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The Health Insurance Portability and Accountability Act (HIPAA) is an important piece of legislation that is intended to protect the privacy of a person’s medical information. How personal information, called Protected Health Information (or PHI for short), can be shared by health care professionals is covered under the portion of HIPAA known as the Privacy Rule.

Essentially, if one cuts through the typical legal jargon that makes up HIPAA, the Privacy Rule is there to make sure that a person’s medical records and information are not shared inappropriately. Most people don’t want a commercial entity combing through their prescription list. Similarly, most people prefer to determine which of their friends or relatives know what medical challenges they face. Thanks to HIPAA, your rights are ensured.


Problems frequently arise when a senior citizen is being tended by a family or professional caregiver. The provisions of the Privacy Act are under debate regarding the legal standing to have a doctor be liable to a lawsuit should he break the act. However, most medical professionals are extremely cautious and do not want to risk being sued for divulging private information to a relative or caregiver unless given explicit instructions to do so. For some doctors, oral permission may be sufficient, but many doctors (and hospitals) will insist on a signed permission form before sharing information about a senior’s care and condition. It is therefore advisable that caregivers of seniors make sure that all necessary permissions have been granted to all of their patient’s doctors.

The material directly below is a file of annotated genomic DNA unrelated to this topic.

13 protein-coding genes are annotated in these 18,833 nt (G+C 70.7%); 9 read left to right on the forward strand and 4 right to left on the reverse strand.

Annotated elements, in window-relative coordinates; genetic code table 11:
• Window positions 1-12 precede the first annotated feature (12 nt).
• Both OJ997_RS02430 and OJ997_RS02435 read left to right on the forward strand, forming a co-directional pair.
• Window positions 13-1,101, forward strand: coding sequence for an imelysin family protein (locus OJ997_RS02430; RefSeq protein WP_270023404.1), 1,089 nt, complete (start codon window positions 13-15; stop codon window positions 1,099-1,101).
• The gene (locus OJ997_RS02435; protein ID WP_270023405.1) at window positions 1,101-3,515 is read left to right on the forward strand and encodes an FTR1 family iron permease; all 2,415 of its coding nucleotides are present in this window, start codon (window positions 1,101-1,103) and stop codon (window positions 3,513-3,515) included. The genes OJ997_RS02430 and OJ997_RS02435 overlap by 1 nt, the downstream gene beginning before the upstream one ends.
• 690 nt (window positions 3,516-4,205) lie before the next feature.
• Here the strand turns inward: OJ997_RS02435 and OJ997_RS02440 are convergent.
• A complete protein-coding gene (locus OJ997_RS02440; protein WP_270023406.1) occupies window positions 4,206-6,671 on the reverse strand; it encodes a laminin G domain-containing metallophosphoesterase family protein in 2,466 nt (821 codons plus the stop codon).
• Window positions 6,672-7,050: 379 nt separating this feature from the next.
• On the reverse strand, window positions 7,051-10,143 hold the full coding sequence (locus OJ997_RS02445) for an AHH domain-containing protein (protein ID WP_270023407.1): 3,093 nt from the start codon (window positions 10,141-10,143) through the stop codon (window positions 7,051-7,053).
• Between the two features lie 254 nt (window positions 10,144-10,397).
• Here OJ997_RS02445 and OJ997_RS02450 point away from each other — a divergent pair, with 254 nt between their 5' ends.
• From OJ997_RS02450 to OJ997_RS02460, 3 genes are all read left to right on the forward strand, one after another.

This may seem like an unnecessary and intrusive procedure, but it’s ultimately in the best interests of everyone involved:

  • The patient can exercise appropriate control over his or her private information.
  • The doctor will be sure of exactly what information he or she is allowed to discuss and with whom (and may also learn information from a caregiver which he or she would not otherwise have been privy to).
  • The caregiver will have legitimate access to information that will enable him or her to carry out duties more effectively.


In an emergency situation, some doctors will disclose full information even without a signed form. One interpretation of the Privacy Act holds that an individual must explicitly tell a doctor if he or she is NOT to share information with a person who can legitimately be considered the patient’s caregiver. If an emergency situation arises and permission is not formally in place and a caregiver believes that information is not being shared appropriately, the caregiver should work with a hospital social worker, privacy officer or patient representative to resolve the matter.

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